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Chicago Bears trade for Seattle QB Rick Mirer

February 19, 1997

CHICAGO (AP) _ Finally, Rick Mirer is on his way to Chicago.

After four months of trade talks and more than a week of speculation, the Seattle Seahawks on Tuesday night dealt their former quarterback of the future to the Bears for a first-round draft choice.

``We believe Rick has the qualities to be an outstanding player and help us get to the next level,″ Bears coach Dave Wannstedt said in a statement.

Mirer couldn’t get the Seahawks to the next level.

After passing for 41 touchdowns at Notre Dame, he was the second overall pick in the 1993 draft. He had a promising rookie season, starting all 16 games and completing 274 of 486 passes for 2,833 yards. But he never realized his potential and spent much of 1996 as John Friesz’s backup.

Mirer signed a three-year contract with the Bears, who gave up the 11th overall pick in the April 19 draft. Seahawks spokesman Steve Wright said Seattle completed the deal by giving a fourth-round choice to Chicago.

The Bears tried and failed to get Mirer before last October’s trading deadline. They refocused their attention on Mirer last week, with media outlets reporting daily that the deal was almost done.

Seattle gave the Bears exclusive rights to talk to Mirer, who turns 27 next month. San Francisco also was interested in him.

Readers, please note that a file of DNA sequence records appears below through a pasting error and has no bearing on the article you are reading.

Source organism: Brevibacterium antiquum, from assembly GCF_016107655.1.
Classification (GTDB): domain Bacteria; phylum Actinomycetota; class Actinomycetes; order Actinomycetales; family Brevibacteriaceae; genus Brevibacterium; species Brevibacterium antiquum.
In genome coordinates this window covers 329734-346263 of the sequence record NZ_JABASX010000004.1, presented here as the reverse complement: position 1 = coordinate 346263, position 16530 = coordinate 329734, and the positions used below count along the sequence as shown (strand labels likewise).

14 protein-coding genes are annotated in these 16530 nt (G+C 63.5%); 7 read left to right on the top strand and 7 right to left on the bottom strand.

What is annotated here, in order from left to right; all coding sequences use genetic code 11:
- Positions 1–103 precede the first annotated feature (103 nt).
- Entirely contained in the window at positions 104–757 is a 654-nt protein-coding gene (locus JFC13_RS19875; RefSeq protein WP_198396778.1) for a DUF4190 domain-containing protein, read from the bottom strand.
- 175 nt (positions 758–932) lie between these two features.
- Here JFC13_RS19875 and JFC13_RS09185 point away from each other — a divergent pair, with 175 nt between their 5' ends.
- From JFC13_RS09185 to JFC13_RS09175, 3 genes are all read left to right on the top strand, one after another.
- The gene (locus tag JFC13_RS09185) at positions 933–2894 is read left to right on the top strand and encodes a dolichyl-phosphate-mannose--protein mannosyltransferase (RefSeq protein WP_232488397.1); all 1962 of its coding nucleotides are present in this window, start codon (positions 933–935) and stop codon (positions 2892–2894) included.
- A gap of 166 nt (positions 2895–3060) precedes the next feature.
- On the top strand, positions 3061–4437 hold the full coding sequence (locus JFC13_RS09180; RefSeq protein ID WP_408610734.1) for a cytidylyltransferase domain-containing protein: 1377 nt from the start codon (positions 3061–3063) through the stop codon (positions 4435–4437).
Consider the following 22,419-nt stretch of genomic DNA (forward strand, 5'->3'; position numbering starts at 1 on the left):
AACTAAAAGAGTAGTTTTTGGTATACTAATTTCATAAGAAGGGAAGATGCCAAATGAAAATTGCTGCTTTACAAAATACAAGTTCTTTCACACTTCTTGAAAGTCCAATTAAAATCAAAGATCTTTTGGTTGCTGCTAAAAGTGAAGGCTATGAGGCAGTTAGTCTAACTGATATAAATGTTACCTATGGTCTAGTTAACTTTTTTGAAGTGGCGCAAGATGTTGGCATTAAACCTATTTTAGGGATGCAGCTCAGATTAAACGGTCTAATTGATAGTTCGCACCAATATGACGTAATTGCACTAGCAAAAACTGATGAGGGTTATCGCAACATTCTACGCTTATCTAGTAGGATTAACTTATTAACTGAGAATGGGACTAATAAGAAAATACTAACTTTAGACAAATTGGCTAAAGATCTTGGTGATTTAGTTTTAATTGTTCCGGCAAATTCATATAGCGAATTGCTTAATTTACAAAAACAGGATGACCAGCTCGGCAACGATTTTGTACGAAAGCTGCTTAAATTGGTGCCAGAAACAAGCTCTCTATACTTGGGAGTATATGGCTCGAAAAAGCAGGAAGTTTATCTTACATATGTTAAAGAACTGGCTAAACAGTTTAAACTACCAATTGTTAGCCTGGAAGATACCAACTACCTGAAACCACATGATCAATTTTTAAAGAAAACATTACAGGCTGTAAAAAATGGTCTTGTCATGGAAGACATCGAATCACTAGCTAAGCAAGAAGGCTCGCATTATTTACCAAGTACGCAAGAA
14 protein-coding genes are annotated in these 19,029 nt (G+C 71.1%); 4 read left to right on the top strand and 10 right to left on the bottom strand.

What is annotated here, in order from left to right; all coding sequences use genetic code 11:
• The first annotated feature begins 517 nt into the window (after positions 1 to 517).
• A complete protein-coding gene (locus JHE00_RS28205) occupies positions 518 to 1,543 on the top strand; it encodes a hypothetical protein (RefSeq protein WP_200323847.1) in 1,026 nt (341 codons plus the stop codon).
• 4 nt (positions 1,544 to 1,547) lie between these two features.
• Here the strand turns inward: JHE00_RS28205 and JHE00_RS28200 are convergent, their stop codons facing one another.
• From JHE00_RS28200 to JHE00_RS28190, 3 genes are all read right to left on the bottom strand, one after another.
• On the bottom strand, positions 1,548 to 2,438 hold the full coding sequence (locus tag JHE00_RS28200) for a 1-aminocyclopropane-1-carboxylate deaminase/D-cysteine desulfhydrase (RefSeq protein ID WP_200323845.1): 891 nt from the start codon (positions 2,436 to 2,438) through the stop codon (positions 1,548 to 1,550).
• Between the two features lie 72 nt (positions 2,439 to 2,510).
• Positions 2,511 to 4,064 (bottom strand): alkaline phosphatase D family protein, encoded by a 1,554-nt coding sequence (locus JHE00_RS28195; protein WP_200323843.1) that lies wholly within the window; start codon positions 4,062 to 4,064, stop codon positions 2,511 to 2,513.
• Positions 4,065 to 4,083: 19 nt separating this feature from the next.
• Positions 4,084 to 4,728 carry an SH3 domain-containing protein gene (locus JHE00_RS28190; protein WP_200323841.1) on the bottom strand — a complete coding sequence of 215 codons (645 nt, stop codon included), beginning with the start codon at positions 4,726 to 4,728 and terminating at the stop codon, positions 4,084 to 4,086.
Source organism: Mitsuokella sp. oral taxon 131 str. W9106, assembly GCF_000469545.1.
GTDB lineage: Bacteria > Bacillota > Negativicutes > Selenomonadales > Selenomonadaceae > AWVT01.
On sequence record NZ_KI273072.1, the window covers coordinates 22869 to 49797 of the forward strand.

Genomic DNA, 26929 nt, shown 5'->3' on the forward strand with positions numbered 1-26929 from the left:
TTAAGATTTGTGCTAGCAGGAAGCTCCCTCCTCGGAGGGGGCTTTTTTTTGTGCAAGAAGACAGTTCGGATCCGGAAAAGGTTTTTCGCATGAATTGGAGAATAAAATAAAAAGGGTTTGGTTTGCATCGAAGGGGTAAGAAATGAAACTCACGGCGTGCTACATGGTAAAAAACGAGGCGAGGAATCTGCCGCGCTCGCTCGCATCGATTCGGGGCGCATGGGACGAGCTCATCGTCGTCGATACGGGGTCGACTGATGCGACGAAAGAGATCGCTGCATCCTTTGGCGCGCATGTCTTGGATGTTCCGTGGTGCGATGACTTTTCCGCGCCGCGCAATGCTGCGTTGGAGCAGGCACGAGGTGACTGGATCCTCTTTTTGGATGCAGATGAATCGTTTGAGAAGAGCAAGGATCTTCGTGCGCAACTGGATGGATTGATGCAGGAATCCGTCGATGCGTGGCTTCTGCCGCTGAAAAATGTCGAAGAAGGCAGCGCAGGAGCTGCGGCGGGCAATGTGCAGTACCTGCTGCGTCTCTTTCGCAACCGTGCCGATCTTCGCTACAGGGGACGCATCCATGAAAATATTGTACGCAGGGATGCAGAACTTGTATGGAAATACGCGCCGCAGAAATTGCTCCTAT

Bears spokesman Bryan Harlan said Mirer and the team had 48 hours to negotiate a possible fourth contract season. The Chicago Sun-Times and the Chicago Tribune reported today that the deal Mirer agreed to was for $11.4 million for three years, including a signing bonus worth more than $2.5 million. Mirer had one year left in his contract with Seattle and was under a $2.5 million salary cap.

Mirer, who was expected to be in Chicago for a news conference today, said the last several weeks of negotiations took a toll on him as he worried about alienating his new teammates and fans.

``To be honest, this really bothered me,″ Mirer said. ``I never wanted it to look like it was about money because it wasn’t.

``It was a career decision and I wanted the timing to work out. I want to finish there. I want this to be my last move and I wanted the numbers to make sure that happens,″ Mirer said.

Now that the deal is done, Mirer said he’s looking forward to playing for the Bears.

``I’m very optimistic,″ said Mirer, who grew up in Goshen, Ind., about a two-hour drive from Chicago. ``I’m very excited about going to a great city where there are great fans, and playing outdoors is important to me. These are the things you kind of look forward to.″

The 6-foot-2 Mirer was 2-7 as a starter last season. He passed for 1,546 yards, with five touchdowns and 12 interceptions, and his quarterback rating of 56.6 was the lowest in the AFC by almost 12 points. He missed five games because of a knee injury.

Despite his struggles, he figures to start for the Bears, who were 7-9 last season. Erik Kramer, who set numerous team records in 1995, but was sidelined with a neck injury for almost all last season, is unsigned and might not return. Dave Krieg was the Bears’ quarterback for most of 1996, but is 38 years old.

Friesz, who was playing well until breaking his right leg last season, signed a two-year contract extension with the Seahawks and should be their starter in 1997.

Once Mirer was benched, the Seahawks tried to trade him to Atlanta for Jeff George. But George balked at going to Seattle, was eventually released by the Falcons and signed this week with Oakland. In October, the Bears and Philadelphia Eagles each offered a second-round draft choice for Mirer, but the Seahawks declined to make a deal.

After considering Mirer, New England selected Drew Bledsoe with the top pick in the 1993 draft. Bledsoe quarterbacked the Patriots to last month’s Super Bowl.